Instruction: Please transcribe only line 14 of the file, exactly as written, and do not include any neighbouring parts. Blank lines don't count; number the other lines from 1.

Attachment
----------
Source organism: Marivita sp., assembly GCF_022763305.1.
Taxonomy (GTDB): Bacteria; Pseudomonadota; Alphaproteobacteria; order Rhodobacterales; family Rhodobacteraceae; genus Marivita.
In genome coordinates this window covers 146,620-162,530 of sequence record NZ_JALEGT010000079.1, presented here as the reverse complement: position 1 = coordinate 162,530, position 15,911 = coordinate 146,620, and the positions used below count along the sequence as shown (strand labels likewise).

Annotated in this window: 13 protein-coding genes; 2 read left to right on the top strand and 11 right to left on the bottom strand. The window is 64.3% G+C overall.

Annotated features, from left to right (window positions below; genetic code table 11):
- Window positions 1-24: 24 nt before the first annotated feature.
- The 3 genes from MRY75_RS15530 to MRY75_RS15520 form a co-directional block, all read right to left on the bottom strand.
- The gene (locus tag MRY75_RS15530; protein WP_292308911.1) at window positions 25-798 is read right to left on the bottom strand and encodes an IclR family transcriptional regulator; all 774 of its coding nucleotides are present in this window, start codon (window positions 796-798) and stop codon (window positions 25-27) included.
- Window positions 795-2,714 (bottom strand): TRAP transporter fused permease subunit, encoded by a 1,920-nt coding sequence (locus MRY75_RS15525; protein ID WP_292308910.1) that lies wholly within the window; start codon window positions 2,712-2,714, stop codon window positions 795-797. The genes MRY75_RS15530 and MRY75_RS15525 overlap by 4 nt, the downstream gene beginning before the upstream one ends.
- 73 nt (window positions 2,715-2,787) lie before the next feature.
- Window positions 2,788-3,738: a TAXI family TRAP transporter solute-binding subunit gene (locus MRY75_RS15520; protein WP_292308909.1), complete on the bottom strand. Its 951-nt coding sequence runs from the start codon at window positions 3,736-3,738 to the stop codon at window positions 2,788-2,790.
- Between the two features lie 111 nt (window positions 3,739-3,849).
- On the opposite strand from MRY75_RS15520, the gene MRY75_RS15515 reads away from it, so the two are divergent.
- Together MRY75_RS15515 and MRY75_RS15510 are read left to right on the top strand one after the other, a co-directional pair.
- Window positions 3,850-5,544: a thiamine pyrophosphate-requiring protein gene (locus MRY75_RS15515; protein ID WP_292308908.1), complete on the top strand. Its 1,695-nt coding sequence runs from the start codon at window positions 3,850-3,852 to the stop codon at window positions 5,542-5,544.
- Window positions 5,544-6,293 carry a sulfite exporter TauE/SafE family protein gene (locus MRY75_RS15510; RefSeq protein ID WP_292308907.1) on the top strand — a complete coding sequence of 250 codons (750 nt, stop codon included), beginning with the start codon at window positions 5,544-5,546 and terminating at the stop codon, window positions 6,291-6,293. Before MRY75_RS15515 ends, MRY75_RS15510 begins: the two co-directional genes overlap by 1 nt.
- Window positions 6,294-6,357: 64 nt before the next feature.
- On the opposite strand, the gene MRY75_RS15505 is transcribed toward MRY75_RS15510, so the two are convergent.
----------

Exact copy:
- Together MRY75_RS15515 and MRY75_RS15510 are read left to right on the top strand one after the other, a co-directional pair.